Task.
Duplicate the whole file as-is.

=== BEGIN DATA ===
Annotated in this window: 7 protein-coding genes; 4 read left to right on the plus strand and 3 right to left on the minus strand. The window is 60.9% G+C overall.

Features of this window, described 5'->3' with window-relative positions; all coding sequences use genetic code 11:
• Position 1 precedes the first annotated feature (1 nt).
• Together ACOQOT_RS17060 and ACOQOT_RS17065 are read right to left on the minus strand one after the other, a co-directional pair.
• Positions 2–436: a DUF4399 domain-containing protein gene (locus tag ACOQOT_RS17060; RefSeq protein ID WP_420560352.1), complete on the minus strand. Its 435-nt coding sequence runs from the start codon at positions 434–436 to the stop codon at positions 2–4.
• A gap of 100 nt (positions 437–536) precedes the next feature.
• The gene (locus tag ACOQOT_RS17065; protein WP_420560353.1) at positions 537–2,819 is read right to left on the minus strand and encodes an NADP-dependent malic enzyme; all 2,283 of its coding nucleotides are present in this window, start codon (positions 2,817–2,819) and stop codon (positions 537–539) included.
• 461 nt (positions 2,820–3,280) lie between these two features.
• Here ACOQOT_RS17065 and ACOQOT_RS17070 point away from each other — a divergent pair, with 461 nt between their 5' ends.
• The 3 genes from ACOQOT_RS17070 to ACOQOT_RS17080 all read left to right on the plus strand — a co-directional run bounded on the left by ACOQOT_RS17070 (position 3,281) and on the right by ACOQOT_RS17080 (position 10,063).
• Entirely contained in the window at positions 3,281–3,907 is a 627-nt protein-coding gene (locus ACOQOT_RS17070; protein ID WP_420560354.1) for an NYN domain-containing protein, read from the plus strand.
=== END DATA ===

Annotated in this window: 7 protein-coding genes; 4 read left to right on the plus strand and 3 right to left on the minus strand. The window is 60.9% G+C overall.

Features of this window, described 5'->3' with window-relative positions; all coding sequences use genetic code 11:
• Position 1 precedes the first annotated feature (1 nt).
• Together ACOQOT_RS17060 and ACOQOT_RS17065 are read right to left on the minus strand one after the other, a co-directional pair.
• Positions 2–436: a DUF4399 domain-containing protein gene (locus tag ACOQOT_RS17060; RefSeq protein ID WP_420560352.1), complete on the minus strand. Its 435-nt coding sequence runs from the start codon at positions 434–436 to the stop codon at positions 2–4.
• A gap of 100 nt (positions 437–536) precedes the next feature.
• The gene (locus tag ACOQOT_RS17065; protein WP_420560353.1) at positions 537–2,819 is read right to left on the minus strand and encodes an NADP-dependent malic enzyme; all 2,283 of its coding nucleotides are present in this window, start codon (positions 2,817–2,819) and stop codon (positions 537–539) included.
• 461 nt (positions 2,820–3,280) lie between these two features.
• Here ACOQOT_RS17065 and ACOQOT_RS17070 point away from each other — a divergent pair, with 461 nt between their 5' ends.
• The 3 genes from ACOQOT_RS17070 to ACOQOT_RS17080 all read left to right on the plus strand — a co-directional run bounded on the left by ACOQOT_RS17070 (position 3,281) and on the right by ACOQOT_RS17080 (position 10,063).
• Entirely contained in the window at positions 3,281–3,907 is a 627-nt protein-coding gene (locus ACOQOT_RS17070; protein ID WP_420560354.1) for an NYN domain-containing protein, read from the plus strand.